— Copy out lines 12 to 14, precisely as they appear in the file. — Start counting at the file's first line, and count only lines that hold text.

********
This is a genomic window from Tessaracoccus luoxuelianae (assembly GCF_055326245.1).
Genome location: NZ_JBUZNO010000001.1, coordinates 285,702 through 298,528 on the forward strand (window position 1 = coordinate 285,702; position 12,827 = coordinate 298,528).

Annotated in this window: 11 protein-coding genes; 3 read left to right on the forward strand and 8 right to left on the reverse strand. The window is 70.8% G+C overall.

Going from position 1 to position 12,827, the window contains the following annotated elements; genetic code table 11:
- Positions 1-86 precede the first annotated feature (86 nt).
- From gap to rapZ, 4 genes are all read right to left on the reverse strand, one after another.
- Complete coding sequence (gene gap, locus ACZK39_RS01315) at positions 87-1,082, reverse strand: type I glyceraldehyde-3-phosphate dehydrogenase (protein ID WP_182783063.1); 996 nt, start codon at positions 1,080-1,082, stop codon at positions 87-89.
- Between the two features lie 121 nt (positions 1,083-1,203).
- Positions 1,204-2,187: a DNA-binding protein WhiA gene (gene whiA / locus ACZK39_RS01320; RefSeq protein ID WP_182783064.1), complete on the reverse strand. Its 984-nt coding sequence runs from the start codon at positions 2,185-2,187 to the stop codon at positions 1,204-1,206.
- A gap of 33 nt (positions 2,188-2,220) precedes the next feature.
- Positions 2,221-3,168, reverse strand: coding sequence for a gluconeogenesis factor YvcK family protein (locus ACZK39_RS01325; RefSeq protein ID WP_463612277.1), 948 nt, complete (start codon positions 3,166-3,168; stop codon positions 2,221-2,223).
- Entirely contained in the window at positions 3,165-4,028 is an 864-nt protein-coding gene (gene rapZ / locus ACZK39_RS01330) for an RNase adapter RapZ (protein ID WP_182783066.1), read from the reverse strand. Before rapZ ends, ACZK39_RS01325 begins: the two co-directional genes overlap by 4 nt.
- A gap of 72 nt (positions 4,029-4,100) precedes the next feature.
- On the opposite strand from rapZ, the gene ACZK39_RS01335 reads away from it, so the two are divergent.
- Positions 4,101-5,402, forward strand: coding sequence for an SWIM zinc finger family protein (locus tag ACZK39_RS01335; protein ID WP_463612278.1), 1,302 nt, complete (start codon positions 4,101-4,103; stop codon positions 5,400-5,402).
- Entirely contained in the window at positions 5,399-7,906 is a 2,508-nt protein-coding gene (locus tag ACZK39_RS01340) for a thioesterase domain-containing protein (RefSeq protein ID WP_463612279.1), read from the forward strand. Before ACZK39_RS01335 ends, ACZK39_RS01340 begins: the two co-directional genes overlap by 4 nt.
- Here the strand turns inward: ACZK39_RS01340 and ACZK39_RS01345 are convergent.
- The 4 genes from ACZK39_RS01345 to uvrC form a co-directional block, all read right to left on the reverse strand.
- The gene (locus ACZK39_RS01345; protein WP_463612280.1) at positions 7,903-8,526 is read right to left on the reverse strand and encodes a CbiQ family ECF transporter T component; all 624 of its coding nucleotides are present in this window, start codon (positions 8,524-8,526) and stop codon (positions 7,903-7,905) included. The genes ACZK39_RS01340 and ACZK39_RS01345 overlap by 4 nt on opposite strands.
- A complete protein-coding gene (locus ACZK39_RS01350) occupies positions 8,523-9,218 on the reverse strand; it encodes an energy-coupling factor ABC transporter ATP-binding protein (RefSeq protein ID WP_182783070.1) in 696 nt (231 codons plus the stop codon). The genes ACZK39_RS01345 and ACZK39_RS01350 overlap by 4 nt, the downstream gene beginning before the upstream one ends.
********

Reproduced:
- Entirely contained in the window at positions 3,165-4,028 is an 864-nt protein-coding gene (gene rapZ / locus ACZK39_RS01330) for an RNase adapter RapZ (protein ID WP_182783066.1), read from the reverse strand. Before rapZ ends, ACZK39_RS01325 begins: the two co-directional genes overlap by 4 nt.
- A gap of 72 nt (positions 4,029-4,100) precedes the next feature.
- On the opposite strand from rapZ, the gene ACZK39_RS01335 reads away from it, so the two are divergent.